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Amtrak Train 91-CSX collision in SC (2/4/18)/Liability issues

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greatcats

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Mike from Crete - Your explanation makes some sense, but I believe there still should have been a second engineer.

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jis

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Mike from Crete - Your explanation makes some sense, but I believe there still should have been a second engineer.

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There were just two Engineers and no Conductor in the cab, is what the railroad folks from the area familiar with the district tell me. Originally I thought similar to Mike, but I stand corrected by folks in the know.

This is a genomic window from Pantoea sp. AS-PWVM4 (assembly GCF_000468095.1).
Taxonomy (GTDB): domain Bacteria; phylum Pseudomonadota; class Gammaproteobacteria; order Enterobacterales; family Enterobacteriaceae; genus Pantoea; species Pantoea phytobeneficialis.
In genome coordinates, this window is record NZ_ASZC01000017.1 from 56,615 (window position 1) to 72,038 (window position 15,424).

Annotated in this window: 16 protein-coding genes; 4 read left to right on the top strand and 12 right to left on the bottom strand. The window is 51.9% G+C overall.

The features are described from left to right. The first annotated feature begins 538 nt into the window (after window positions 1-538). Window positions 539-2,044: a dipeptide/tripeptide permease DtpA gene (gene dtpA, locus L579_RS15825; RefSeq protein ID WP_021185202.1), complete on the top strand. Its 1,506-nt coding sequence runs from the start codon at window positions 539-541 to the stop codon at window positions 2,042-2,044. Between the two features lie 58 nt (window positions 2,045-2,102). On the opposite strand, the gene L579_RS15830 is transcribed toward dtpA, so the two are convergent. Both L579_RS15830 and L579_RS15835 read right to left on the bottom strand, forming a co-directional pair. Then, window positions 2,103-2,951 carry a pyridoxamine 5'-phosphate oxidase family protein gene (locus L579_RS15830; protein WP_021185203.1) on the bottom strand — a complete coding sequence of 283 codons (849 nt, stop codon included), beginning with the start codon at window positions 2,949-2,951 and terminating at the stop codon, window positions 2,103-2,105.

MikefromCrete

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Mike from Crete - Your explanation makes some sense, but I believe there still should have been a second engineer.

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There were just two Engineers and no Conductor in the cab, is what the railroad folks from the area familiar with the district tell me. Originally I thought similar to Mike, but I stand corrected by folks in the know.
Well, I also stand corrected, but I thought Amtrak identified one of the deceased as a conductor.
 

jis

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Yeah, I don't know what their official designations are, but the length of the district requires two people in the cab is the main point I guess. It did not have anyting to do with yesterday's special operating circumstances.